By Tom Midlane @goldenlatrine
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Videographer / director: Elie Khadra
Producer: Tom Midlane, Ruby Coote
Editor: Ethan Edwards
Lynea Lattanzio is the founder of the Cat House On The Kings, California’s largest no-cage, no-kill sanctuary for feral and abandoned cats and kittens.
After her marriage broke down in 1981, the 70-year-old settled on a parcel of land in Fresno County, which would become home to the sanctuary.
Lynea said: “When I was a child, my mum wouldn’t let me have a cat, I think that is what began my obsession.
“Marriage was a big mistake and once I got divorced I said I would rather have 700 cats than another man.
“Now this is my life 24 hours a day, seven days a week, 365 days a year. We currently have approximately 700 adults and 350 kittens here, plus another 50 or so in foster care.”
The facility’s vast feline population means that running Cat House On The Kings doesn’t come cheap – the cats eat 1,350lbs of dry food a month and monthly expenses come to around $100,000.
In 2002 the sanctuary achieved non-profit status and was able to begin soliciting donations, but initially the Cat House On The Kings depended heavily on Lynea to keep its gates open.
Lynea said: “For the first seven years, it was all out of my own pocket - not only did I spend my retirement funds, but I sold my Mercedes and my Cadillac, and my two-carat diamond wedding ring.
“I sold everything I could sell in order to keep it going. Plus I put in a couple of hundred thousand dollars in my own money.”
Lynea estimates that over the last 27 years the sanctuary has rescued around 38,000 cats, although the sheer volume of moggies has had a drastic impact on her living standards.
The septuagenarian has given up her spacious five-bedroom home to her cats, and now sleeps in a trailer on her twelve acre property.
She said: “About seven years ago, I still lived at the big house.
“It had a 12 foot walk-in closet, a six foot soaking tub, a built in fireplace, a back deck facing on to the river. But it ended up with so many cats there that there was no room for me.
“I would wake up in the middle of the night with blood on my face from the scratches but the last straw was one threw up in my ear. And that's when I moved.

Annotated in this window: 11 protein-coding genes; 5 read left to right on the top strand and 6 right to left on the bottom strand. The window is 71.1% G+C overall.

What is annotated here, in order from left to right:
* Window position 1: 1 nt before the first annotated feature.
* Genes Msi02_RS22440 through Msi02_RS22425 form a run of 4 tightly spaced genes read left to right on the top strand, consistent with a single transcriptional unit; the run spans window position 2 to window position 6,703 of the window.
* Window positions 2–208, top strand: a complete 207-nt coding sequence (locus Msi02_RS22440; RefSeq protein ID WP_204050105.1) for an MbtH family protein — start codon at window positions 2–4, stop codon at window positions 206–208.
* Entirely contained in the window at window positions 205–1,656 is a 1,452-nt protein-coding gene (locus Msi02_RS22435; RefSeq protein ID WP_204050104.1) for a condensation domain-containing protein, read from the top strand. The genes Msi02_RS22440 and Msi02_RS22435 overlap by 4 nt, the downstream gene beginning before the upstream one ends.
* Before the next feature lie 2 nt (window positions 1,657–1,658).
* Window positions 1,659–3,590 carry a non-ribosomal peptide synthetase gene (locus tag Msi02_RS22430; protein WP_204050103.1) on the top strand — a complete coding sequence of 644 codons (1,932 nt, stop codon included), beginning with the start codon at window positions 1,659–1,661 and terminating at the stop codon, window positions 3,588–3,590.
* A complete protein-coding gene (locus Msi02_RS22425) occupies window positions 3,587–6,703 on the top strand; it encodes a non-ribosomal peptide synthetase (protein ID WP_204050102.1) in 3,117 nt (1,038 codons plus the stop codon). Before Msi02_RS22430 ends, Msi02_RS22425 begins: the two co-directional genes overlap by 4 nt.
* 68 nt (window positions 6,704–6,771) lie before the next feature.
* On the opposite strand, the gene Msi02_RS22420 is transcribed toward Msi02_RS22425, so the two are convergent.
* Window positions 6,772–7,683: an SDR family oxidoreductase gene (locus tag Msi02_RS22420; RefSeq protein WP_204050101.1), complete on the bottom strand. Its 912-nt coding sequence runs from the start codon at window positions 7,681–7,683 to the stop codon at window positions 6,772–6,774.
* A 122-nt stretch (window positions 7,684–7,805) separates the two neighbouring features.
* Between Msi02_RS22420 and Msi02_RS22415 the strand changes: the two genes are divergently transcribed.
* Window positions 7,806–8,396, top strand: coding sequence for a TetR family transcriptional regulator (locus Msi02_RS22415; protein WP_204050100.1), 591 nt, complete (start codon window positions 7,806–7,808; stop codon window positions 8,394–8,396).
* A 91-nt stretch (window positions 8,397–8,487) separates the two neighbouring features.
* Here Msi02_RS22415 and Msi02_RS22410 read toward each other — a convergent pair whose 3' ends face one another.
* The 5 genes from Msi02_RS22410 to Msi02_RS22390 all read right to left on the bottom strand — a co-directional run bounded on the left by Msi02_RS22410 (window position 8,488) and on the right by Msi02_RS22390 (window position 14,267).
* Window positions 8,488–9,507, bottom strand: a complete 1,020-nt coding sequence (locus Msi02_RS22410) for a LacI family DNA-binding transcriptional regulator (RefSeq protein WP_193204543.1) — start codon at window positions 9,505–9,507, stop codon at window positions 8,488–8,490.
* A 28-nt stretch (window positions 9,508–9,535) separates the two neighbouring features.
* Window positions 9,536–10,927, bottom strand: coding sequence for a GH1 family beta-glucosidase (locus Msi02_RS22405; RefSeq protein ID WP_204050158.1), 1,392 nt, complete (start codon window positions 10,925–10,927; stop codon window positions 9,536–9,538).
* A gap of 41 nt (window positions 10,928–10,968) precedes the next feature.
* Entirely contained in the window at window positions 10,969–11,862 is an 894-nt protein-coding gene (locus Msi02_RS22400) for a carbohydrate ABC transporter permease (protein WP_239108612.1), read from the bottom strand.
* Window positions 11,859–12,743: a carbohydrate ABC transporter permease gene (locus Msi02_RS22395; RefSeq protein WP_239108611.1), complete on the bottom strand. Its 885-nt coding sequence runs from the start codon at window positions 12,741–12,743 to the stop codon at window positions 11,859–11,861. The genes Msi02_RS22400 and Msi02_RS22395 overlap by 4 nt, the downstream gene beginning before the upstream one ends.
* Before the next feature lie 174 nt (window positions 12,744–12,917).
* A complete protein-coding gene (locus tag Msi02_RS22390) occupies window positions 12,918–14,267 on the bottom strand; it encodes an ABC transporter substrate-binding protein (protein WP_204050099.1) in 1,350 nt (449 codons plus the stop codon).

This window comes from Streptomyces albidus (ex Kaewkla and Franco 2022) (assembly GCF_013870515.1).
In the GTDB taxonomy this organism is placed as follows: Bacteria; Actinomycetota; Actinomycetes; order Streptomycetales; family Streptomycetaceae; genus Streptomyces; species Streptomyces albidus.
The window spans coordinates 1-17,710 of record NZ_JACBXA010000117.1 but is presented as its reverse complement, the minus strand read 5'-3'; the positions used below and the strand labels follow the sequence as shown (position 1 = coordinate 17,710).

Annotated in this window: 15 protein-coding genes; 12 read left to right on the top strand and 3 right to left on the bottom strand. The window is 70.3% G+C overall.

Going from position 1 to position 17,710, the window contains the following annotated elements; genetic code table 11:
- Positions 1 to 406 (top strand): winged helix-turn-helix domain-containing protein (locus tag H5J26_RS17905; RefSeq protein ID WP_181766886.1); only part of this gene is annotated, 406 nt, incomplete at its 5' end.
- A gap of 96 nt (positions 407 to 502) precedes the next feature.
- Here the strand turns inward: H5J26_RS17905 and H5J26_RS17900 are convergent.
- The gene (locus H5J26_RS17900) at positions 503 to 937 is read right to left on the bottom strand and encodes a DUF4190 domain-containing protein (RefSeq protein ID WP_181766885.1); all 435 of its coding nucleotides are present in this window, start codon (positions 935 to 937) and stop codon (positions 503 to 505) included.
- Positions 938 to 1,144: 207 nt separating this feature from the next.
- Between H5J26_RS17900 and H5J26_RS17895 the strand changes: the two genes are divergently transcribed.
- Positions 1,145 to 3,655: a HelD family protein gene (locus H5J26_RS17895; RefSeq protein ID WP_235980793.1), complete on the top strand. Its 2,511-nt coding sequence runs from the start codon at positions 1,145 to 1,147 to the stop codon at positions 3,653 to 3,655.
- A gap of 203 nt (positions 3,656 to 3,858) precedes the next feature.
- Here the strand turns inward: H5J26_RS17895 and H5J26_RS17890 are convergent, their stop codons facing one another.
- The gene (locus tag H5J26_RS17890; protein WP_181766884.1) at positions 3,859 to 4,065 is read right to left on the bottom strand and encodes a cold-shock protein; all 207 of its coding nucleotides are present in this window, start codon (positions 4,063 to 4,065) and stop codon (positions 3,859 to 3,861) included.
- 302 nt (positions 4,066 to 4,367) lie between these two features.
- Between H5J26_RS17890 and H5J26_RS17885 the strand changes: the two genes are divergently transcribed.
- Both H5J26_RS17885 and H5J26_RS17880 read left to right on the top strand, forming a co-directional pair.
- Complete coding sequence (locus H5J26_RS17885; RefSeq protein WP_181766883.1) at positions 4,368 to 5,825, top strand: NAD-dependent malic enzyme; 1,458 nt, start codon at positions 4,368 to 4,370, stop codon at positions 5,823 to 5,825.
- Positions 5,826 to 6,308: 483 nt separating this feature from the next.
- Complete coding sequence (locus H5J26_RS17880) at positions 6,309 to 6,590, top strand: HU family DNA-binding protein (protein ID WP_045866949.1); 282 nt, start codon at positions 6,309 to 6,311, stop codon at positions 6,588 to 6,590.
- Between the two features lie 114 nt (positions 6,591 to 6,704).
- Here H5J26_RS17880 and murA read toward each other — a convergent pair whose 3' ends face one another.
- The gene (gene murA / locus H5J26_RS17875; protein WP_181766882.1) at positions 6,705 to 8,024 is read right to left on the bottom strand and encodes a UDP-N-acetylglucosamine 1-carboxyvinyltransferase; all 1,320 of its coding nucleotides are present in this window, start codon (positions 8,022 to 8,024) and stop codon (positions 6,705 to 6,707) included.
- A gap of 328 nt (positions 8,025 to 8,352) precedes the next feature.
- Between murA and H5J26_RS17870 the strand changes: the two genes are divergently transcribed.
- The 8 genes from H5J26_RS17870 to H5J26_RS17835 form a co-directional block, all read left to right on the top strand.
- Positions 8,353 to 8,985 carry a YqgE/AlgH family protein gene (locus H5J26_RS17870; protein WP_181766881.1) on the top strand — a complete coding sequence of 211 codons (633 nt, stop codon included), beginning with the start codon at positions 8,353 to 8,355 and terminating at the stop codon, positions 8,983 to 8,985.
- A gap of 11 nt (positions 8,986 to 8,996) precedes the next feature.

“I thought, ‘I'll just make this trailer my cat free zone’ – although that only lasted about six months.”
The team starts feedings at the shelter at 4am and Lynra prides herself on taking in ‘unadoptable’ animals.
Lynea said: “We pick up mostly kittens and I'd say at least 50% of the kittens are sick when they come. If they are sick with the herpes virus, which these guys have, then it is for life, they're never going to get over it, they're always going to have a runny nose and runny eyes.
“And they're very difficult to adopt because nobody wants a kitten or cat that sneezes and leaves mucus all over your house.”
The centre also has a special area for seniors and gives medical attention to critically ill cats – even featuring its own feline leukemia ward.
Lynea said: “It has a four foot fence, kind of like a moat all the way around it ,and that is to make sure there is no interaction at all between these cats and those cats.
“Because leukemia can be passed by as little as a sneeze or sharing a food dish or something, we have to protect all the other cats from them.”
A passionate opponent of kill centers, Lynea says there is an alternative to euthanizing unwanted cats and kittens.
She said: “To me this is cat paradise. We often call our facility ‘cat heaven’.
We don't tell the cats where to live. They can run full speed, nobody's locking them up anymore and nobody's chasing them and trying to hurt them. And many of the cats here have come from that kind of environment where they've just been abused.
“To me killing all the unwanted animals makes us a third world country, we breed and kill domestic pets and to me that is unconscionable - there is always an alternative to killing them.
“If I stop now then I would feel that my job wasn't complete. I’ll never stop until this is a no-kill nation.”